Scotland 18-28 Wales, Six Nations
Can we forget this ever happened?
Graham Jenkins
March 9, 2013
Wales' Richard Hibbard wrestles with the Scottish defence, Scotland v Wales, Six Nations, Murrayfield, Scotland, March 9, 2013
Wales' Richard Hibbard wrestles with the Scottish defence during a forgettable clash at Murrayfield © Getty Images

The Six Nations so often serves up a match that reminds us how thrilling and exciting this sport can be but sadly this was not one of them - far from it.

A capacity crowd at Murrayfield were treated to a procession of penalties punctuated by the odd passage of rugby - and not very good rugby at that. So prolific was the penalty count that attempts at the posts reached world record proportions. Never before have 18 attempts been fired at the sticks and let's hope never again.

But Wales will not be too troubled by the lack of edge-of-the-seat entertainment having kept their Six Nations title hopes alive with what is expected to be a Grand Slam-chasing England still to visit Cardiff next weekend. Not so long ago the Welsh were well and truly in the mire having slumped to eight straight Test defeats - including an embarrassing reverse at the hands of Samoa in the autumn. An opening championship defeat to Ireland and coach Warren Gatland's sabbatical suggested that they were on course for yet more pain but they have steadied the ship with victories over France, Italy and now Scotland and to still be in with a chance of claiming the title heading into the final weekend of the championship is more than many could have hoped having surveyed the wreckage of a harrowing end of year campaign.

A Welsh pack fresh from bullying a formidable Italian forward unit on their own patch kicked on against a Scotland side not short of muscle themselves. A resurgent Sam Warburton, with a clear point to prove on his return to the side, was at the heart of proceedings and his return to something like top form will not have escaped Gatland who was looking on from the stands. Without the added pressure of the captaincy, with No.8 Ryan Jones having reclaimed the honour in his rival's absence, Warburton was able to immerse himself fully in a brutal breakdown battle and his endeavour was rewarded with the Man of the Match honour.

Warburton's impressive industry was one of the key reasons why fullback Leigh Halfpenny was able to inflict so much pain on the Scots. His 23-point haul underlined his value to Wales while his ability to shrug off some early kicking woes and resume normal service illustrated his equally important maturity. A world-class talent, he won his personal duel with Scotland rival Stuart Hogg although there will surely be room for both in the British & Irish Lions squad.

"While the players must should some of the blame for their failure to spark this match into life, both sides may have good reason to point the finger at referee Craig Joubert who has had better games."

Halfpenny's composure mirrored that of his side who, unlike Ireland on their recent visit to Edinburgh, were able to convert pressure and territory into points against a Scotland side committed to the extreme in defence. Patience proved pivotal as the visitors hammered away with hooker Richard Hibbard the eventual beneficiary. They were cool-headed under pressure as well and have now not conceded a try since their loss to Ireland - a run of three and a half games.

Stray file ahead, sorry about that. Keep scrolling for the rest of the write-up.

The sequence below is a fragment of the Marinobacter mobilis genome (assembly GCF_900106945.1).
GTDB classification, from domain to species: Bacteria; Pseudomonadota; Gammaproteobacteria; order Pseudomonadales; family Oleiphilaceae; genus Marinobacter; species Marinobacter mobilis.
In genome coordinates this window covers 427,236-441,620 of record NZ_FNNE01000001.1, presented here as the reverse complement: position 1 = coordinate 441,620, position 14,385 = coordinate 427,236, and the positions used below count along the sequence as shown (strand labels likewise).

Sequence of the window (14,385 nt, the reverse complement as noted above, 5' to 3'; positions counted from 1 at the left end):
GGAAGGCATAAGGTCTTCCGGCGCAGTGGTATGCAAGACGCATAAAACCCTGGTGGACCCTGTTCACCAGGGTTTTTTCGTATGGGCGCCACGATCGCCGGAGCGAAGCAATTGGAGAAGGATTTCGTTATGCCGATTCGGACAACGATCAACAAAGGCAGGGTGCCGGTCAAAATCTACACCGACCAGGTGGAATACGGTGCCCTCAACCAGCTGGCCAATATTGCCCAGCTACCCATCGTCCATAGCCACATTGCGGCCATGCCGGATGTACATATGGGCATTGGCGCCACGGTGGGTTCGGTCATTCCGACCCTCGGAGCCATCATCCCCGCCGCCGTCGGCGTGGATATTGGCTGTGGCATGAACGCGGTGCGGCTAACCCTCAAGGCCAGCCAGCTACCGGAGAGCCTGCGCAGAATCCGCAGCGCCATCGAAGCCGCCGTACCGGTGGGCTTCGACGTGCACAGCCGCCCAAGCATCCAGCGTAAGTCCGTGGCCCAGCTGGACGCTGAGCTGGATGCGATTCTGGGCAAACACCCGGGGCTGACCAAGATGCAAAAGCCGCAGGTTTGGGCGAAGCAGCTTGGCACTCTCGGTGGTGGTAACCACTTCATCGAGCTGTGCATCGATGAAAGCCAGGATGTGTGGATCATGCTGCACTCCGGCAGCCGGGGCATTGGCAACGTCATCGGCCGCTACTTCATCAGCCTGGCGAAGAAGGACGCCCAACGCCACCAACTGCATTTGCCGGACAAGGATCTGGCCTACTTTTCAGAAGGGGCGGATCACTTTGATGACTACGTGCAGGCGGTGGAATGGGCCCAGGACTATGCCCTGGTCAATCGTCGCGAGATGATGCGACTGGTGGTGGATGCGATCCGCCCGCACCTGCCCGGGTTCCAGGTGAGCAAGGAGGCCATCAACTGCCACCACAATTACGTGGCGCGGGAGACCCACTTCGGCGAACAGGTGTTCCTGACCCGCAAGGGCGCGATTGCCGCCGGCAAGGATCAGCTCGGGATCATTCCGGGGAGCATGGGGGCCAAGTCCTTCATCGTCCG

In contrast, Scotland appeared to do all they could to get rid of the ball although the difficult conditions will have played a part in their game plan. Despite their encouraging victories over Italy and Ireland last month, they lacked confidence with ball in hand as if the expectancy of a hopeful home crowd weighed heavy on their shoulders and they gifted Wales too many points. Victory would have kept their own title hopes alive but they were unable to keep that dream alive with the game-breaking talents of Hogg, Tim Visser and Sean Maitland seeing precious little ball with which to wreak havoc with. Once again they were not short of heart and Greig Laidlaw is a real threat with the boot but that will one only get them so far and interim coach Scott Johnson must work out how to take his side to the next level.

While the players must should some of the blame for their failure to spark this match into life, both sides may have good reason to point the finger at referee Craig Joubert who has had better games. His whistle got quite a work out but he did not see fit to wield his yellow card until the closing moments of the game. If his patience had run out a little earlier then the teams may have had a little more space to exploit and we would have a little more excitement to report but instead players and pundits alike were left scratching their heads at a series of puzzling decisions with Wales arguably getting the rub of the green.

This game represents Joubert's last referee appointment in this year's Six Nations - although he will serve as an assistant in Cardiff in a week's time - so he will have to wait for an opportunity to repair his reputation but at least Wales and Scotland have a chance to restore our faith in them and the championship next weekend - let's hope they do.

Wales' Mike Phillips is caught by Scotland's Greig Laidlaw and Johnnie Beattie © Getty Images
© ESPN Sports Media Ltd.
Graham Jenkins is the Senior Editor of ESPNscrum and you can also follow him on Twitter.

Live Sports

Communication error please reload the page.